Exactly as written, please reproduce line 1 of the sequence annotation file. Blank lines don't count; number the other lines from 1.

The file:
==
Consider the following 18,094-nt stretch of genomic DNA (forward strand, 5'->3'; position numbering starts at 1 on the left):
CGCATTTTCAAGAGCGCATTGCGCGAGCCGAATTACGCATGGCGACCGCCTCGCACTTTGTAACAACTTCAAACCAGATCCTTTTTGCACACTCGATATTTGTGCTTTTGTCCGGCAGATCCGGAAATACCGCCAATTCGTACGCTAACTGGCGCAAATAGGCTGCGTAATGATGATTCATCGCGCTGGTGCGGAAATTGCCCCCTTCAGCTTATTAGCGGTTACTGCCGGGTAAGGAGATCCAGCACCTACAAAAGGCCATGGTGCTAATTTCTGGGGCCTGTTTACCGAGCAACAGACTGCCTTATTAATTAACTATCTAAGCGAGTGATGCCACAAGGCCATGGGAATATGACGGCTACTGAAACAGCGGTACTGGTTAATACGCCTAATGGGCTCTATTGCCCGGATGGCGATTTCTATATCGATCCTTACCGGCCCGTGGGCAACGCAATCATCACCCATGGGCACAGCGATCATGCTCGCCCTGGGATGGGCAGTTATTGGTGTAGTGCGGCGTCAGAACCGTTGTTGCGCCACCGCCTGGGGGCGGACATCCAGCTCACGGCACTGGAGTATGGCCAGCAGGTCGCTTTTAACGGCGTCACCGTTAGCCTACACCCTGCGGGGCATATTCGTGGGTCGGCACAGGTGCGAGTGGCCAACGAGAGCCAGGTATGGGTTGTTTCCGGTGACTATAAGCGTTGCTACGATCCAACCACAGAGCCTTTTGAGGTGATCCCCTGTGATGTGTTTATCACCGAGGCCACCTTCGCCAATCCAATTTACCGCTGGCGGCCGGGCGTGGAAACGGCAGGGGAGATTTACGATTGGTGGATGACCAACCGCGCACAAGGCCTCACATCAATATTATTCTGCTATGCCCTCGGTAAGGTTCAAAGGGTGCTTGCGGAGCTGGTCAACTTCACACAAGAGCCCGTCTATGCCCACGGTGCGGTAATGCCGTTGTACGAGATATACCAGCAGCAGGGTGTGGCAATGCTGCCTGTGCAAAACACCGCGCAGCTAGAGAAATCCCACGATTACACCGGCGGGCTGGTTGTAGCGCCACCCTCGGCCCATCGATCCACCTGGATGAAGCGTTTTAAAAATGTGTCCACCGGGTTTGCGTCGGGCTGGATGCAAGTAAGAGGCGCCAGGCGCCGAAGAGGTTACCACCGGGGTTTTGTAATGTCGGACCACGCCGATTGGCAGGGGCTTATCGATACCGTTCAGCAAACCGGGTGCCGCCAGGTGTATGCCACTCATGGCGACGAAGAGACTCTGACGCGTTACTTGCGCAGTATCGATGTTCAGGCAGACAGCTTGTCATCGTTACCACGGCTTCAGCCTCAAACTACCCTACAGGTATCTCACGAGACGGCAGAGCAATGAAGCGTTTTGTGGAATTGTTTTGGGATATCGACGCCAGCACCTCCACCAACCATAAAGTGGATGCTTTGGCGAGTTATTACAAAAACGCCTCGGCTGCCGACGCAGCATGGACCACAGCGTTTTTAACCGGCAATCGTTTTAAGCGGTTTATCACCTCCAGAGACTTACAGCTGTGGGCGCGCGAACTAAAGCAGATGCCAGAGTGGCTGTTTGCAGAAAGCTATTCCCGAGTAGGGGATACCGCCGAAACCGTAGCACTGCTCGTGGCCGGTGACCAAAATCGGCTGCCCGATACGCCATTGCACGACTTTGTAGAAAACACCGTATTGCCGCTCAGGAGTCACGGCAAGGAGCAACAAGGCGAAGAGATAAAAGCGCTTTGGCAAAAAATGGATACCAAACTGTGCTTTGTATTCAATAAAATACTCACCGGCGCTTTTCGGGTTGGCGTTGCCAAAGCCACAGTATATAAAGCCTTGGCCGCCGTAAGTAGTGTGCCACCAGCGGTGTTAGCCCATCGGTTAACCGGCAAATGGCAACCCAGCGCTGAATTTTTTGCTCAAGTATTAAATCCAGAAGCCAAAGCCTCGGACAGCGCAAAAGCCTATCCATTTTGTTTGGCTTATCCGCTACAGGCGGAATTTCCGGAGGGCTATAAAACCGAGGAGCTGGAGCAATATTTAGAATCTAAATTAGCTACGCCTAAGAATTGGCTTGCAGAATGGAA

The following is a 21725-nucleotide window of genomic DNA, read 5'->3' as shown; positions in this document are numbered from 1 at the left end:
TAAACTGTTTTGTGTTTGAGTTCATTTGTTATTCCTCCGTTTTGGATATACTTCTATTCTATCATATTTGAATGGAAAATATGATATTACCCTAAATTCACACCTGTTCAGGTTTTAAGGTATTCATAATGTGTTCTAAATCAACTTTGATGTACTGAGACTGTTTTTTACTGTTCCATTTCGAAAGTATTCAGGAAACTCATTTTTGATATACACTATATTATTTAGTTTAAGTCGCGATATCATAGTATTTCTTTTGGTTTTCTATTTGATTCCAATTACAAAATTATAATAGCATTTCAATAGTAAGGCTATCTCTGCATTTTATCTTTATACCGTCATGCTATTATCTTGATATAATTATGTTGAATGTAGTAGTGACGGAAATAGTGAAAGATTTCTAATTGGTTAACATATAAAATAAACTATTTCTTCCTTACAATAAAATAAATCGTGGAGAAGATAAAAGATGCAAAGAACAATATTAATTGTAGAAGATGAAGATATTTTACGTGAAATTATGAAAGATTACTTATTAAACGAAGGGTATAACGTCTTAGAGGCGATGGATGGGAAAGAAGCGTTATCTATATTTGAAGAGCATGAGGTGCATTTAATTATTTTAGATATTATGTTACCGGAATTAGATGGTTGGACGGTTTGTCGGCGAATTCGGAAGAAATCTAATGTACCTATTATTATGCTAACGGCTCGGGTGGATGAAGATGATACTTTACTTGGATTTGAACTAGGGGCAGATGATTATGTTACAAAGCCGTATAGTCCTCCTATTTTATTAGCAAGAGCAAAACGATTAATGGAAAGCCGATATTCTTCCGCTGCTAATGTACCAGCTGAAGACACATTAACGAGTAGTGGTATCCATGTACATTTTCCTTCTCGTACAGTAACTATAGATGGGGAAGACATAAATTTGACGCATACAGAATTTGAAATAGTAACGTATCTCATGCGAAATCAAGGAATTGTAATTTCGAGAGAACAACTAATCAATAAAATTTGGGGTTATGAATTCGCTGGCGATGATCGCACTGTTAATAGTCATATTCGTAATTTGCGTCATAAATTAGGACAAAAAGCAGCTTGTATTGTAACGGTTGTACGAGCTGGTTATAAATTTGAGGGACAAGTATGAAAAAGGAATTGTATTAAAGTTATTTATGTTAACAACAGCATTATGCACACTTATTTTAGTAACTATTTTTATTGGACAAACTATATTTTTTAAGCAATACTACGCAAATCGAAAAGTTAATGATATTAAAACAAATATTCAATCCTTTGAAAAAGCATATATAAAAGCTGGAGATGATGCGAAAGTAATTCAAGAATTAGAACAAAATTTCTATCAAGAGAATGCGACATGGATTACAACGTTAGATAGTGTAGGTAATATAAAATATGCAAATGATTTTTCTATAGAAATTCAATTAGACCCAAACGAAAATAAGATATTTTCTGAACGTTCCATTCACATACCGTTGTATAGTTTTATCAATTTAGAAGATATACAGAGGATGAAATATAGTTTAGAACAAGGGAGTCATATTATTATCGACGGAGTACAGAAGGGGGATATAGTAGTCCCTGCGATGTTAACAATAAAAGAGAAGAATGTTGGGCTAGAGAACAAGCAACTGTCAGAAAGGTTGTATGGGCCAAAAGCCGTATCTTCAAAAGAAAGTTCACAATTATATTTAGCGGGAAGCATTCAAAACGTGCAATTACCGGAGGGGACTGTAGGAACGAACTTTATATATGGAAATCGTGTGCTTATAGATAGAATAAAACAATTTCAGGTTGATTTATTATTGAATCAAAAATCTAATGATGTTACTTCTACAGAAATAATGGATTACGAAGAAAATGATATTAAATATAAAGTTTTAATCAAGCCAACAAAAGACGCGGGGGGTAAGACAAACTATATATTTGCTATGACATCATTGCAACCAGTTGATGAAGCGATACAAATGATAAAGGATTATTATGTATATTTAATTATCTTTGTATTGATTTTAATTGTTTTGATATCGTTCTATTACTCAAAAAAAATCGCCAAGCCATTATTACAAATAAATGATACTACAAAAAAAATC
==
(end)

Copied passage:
Consider the following 18,094-nt stretch of genomic DNA (forward strand, 5'->3'; position numbering starts at 1 on the left):